“Why didn’t they prepare?” she said. “And why are they continuing to treat people as less than human? We’ve known this was coming for years. There’s no excuse for treating human beings this way, coming from desperate circumstances, trying to exercise their legal right to seek asylum.”
For other UCC advocates, Title 42 and the uncertainty left in its wake exemplify an ongoing lack of action from federal decisionmakers.
“For the past three years, the U.S. government has been hiding behind this health mandate in order to avoid addressing the need for immigration reform,” said the Rev. Randy Mayer, senior minister of The Good Shepherd UCC in Sahuarita, Ariz., a congregation that has long ministered to migrants at the border. “Everything is about to change, and the Biden administration, Congress and the U.S. Border Patrol are all expecting mass chaos.”
A volatile situation
Mayer — who will take part in the May 17 webinar — stated that he and many others believe conditions at the border could get worse without better, more humane and clearer policy.
“Communities along both sides of the Mexico-U.S. border are preparing for a dangerous surge of desperate migrants,” he said. “Ports of entry are expecting that migrants will begin to camp out in the ports with children and families sleeping in line for days, weeks or months.”
As he and The Good Shepherd have witnessed for years, this makes for a volatile situation.
“Everyone expects that as people get frustrated and tired waiting to cross into the United States through an impossible legal pathway, many will take matters into their own hands and attempt to cross the border on their own,” Mayer said. “Many will try to cross through the treacherous desert that much of the border runs through. There temperatures are starting to rise and soon will be over 110 degrees Fahrenheit (which is 43 degrees Celsius). Humanitarian groups are gearing up to put out more water on the trails and expand their presence in the desert.”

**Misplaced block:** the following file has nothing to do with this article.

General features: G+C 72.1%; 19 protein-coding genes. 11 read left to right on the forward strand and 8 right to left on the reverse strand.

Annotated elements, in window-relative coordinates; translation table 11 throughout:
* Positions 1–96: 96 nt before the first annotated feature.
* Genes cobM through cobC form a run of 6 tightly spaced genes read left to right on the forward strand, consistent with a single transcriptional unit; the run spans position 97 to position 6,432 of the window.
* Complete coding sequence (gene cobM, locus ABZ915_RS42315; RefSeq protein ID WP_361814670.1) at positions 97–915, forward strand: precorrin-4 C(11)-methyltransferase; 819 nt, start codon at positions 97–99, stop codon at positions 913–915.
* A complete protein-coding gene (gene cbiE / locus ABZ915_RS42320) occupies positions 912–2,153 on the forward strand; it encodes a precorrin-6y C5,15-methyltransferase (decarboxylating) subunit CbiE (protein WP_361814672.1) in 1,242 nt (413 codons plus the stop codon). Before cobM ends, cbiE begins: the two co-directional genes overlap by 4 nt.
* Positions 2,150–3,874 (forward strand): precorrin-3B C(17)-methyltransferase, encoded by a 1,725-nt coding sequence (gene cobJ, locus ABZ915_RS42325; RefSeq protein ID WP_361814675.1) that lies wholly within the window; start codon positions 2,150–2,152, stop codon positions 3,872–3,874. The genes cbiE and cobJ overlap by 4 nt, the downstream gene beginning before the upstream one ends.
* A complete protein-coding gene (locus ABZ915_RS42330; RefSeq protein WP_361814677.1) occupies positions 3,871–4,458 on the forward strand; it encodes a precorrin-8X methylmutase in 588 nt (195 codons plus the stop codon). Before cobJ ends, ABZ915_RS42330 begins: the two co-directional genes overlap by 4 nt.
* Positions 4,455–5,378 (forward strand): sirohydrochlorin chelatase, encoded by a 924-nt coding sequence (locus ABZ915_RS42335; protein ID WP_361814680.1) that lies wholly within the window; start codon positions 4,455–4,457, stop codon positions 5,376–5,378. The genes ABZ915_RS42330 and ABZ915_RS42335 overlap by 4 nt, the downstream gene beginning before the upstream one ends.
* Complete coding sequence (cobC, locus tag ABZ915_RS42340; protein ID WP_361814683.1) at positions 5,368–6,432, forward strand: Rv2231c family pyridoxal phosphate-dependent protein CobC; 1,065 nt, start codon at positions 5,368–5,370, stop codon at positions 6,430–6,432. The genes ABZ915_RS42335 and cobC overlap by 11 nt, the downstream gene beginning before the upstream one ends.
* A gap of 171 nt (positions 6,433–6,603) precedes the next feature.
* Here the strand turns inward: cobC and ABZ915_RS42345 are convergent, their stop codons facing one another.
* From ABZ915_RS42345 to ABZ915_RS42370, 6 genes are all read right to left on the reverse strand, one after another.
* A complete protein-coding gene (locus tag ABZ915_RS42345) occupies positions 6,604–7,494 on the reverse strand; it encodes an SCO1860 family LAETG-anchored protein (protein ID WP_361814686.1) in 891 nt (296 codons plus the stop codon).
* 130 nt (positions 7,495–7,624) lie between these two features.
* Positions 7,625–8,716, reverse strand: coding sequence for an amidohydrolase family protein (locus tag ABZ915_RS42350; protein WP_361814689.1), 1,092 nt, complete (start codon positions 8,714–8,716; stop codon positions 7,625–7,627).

He added that the government’s response, instead of adjusting policy, appears to be policing those attempting to offer aid.
“In sum, tension and stress are escalating along the U.S.-Mexico border” as Title 42 ends, Mayer said. “Rather than offering compassion and care, the U.S. Government is preparing to ramp up the arrest of migrants and humanitarian workers. Can things get any crazier?”
Amid all this, many congregations close to Mexico, such as Pilgrim and The Good Shepherd, are pitching in to help however they can. Many others — whether they are nearby or not — also may feel called to serve those in need at the border.
One way to do that is through the Immigrant Welcoming designation for local churches, one of the UCC’s Just World Covenants. The webinar on May 17 will include information about how to do that and how that process can help migrants and asylum seekers. Register for the webinar here.
Theiss-Aird also noted that anyone can donate to Pilgrim’s immigration ministries by designating gifts to the church for “immigrant needs,” either through the church’s website or mailing a check.
“I feel very fortunate to be here near the border to bear witness and to be able to provide even what feels like a drop in the bucket and let people know there are Americans who care and are willing to help them,” Theiss-Aird said.
Besides direct aid, she also pointed to the significance of faith communities as advocates and the importance of speaking up. “We need to hold the Biden administration accountable, the same way we did the Trump administration. We need to demand better,” she said, adding: “There’s no way this is over.”
Content on ucc.org is copyrighted by the National Setting of the United Church of Christ and may be only shared according to the guidelines outlined here.
The following statement was issued Dec. 2 by Churches for Middle East Peace (CMEP), of which...Read More
Now that Advent is here, prepare for some movement. This year’s Abolition Advent Calendar...Read More
On a day marked for international solidarity with Palestinian people, the United Church of...Read More